From my background in engineering, a certain level of math was required. I did very well in calculus, especially. Many of my classmates joked that once we finished calculus we lost the ability to count. It’s more likely that we had little practice counting when we were busy integrating the volume of a mug or other random object.
I find it interesting that so many people in our society are math-phobic. They refuse to see where they use math, ask questions like ‘what good is algebra in everyday life,’ and shy away from anything as complicated as long division. I also find it sad, though.
Math is like another language. Music is similar in that way. Some people understand it, and others don’t. The difference between speaking Math and speaking French – to someone who doesn’t know either – is one seems ‘geeky’ and the other seems ‘educated’. By the word ‘seems’ I mean that people view the person in a way, not that they actually are.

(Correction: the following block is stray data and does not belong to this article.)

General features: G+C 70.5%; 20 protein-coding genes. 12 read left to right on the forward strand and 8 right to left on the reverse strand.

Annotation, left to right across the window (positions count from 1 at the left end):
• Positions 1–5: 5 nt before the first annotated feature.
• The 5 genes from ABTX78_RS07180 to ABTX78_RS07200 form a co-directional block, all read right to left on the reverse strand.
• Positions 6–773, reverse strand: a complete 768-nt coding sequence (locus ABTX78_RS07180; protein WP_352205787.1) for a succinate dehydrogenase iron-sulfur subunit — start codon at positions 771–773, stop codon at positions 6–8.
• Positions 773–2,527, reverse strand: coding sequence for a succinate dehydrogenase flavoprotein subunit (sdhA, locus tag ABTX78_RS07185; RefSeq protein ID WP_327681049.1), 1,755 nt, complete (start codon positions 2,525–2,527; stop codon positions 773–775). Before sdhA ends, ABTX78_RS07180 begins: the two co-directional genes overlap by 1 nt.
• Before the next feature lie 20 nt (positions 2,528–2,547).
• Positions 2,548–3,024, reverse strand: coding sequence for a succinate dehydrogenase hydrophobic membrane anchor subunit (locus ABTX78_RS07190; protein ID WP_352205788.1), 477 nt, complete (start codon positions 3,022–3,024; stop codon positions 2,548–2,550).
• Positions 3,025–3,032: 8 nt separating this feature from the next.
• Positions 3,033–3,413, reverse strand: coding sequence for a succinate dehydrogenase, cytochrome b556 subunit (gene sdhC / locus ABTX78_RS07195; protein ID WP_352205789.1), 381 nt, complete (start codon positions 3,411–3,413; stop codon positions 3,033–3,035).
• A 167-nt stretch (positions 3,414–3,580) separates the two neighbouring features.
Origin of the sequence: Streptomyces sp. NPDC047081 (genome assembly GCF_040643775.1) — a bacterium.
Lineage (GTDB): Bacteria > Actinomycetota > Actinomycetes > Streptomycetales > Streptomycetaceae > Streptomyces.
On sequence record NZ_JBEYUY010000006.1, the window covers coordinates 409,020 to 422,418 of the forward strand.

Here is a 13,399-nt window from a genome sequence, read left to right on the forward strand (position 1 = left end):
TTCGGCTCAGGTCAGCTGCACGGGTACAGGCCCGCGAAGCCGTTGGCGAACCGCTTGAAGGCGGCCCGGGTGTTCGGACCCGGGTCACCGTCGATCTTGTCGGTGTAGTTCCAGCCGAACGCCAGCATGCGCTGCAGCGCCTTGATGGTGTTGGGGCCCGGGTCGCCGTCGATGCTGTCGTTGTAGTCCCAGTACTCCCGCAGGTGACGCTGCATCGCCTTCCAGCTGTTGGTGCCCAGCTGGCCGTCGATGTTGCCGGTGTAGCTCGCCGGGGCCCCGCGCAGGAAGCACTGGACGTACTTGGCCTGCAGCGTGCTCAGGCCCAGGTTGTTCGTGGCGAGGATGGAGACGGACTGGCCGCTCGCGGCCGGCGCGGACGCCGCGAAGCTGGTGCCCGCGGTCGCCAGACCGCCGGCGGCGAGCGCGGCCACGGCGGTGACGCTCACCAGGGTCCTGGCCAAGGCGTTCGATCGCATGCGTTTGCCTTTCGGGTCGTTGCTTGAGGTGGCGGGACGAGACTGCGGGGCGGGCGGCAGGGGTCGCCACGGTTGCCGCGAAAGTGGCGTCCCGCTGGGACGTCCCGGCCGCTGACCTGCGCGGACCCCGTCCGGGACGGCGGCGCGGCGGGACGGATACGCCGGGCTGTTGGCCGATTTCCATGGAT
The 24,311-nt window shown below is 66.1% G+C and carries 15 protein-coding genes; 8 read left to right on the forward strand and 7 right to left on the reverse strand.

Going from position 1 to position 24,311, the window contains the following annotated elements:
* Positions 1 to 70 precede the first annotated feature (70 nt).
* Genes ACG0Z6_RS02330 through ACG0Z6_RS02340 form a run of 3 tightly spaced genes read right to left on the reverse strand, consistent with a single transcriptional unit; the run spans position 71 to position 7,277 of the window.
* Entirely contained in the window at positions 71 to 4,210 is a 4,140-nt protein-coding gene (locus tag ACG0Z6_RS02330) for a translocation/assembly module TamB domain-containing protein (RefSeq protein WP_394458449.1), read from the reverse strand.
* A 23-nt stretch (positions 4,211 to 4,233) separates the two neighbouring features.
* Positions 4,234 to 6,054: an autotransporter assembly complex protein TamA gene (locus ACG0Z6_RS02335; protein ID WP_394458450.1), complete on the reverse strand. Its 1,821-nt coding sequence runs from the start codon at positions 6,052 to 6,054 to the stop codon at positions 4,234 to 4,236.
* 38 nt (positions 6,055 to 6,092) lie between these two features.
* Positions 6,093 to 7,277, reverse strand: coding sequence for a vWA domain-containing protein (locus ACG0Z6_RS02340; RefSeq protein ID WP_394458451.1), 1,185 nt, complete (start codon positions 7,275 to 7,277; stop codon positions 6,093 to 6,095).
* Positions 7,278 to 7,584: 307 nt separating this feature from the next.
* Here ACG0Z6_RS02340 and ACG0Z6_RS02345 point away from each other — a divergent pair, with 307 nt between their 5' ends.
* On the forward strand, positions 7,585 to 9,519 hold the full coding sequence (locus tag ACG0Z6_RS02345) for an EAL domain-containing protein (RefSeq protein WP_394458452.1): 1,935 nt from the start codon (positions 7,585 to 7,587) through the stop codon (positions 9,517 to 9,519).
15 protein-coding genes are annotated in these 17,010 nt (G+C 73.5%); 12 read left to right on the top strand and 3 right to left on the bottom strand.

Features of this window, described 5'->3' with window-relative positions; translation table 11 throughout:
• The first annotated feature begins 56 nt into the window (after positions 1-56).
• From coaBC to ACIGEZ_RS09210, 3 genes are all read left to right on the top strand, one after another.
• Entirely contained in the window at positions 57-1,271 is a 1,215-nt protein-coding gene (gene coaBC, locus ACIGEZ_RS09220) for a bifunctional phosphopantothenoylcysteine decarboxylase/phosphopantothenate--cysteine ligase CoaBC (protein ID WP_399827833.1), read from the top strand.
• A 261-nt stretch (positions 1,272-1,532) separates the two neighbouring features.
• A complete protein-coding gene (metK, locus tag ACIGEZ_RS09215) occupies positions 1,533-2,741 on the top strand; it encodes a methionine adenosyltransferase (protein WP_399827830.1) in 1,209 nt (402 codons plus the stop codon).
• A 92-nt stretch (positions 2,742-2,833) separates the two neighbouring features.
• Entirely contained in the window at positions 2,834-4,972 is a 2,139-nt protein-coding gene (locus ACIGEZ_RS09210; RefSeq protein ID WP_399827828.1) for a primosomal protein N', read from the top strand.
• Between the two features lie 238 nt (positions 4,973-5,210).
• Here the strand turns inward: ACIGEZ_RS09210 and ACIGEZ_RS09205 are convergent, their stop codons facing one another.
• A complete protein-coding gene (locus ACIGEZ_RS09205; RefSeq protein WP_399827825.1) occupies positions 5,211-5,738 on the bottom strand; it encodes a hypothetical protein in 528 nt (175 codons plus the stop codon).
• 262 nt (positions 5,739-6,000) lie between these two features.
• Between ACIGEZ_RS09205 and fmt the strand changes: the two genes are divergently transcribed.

Some days I want to write a book to explain why math is beautiful, how it changed our society, and what wonderful things we can do because of it. I also want people to remember how they use it even when they think they’re not.
Common card and board games? Cooking from recipes? Paying bills? Maybe paying bills isn’t fun, but we’re required to do it, and all these things and more need math.
The question that’s really on my mind is: where did the fear of math come from and why is that fear embraced by so many?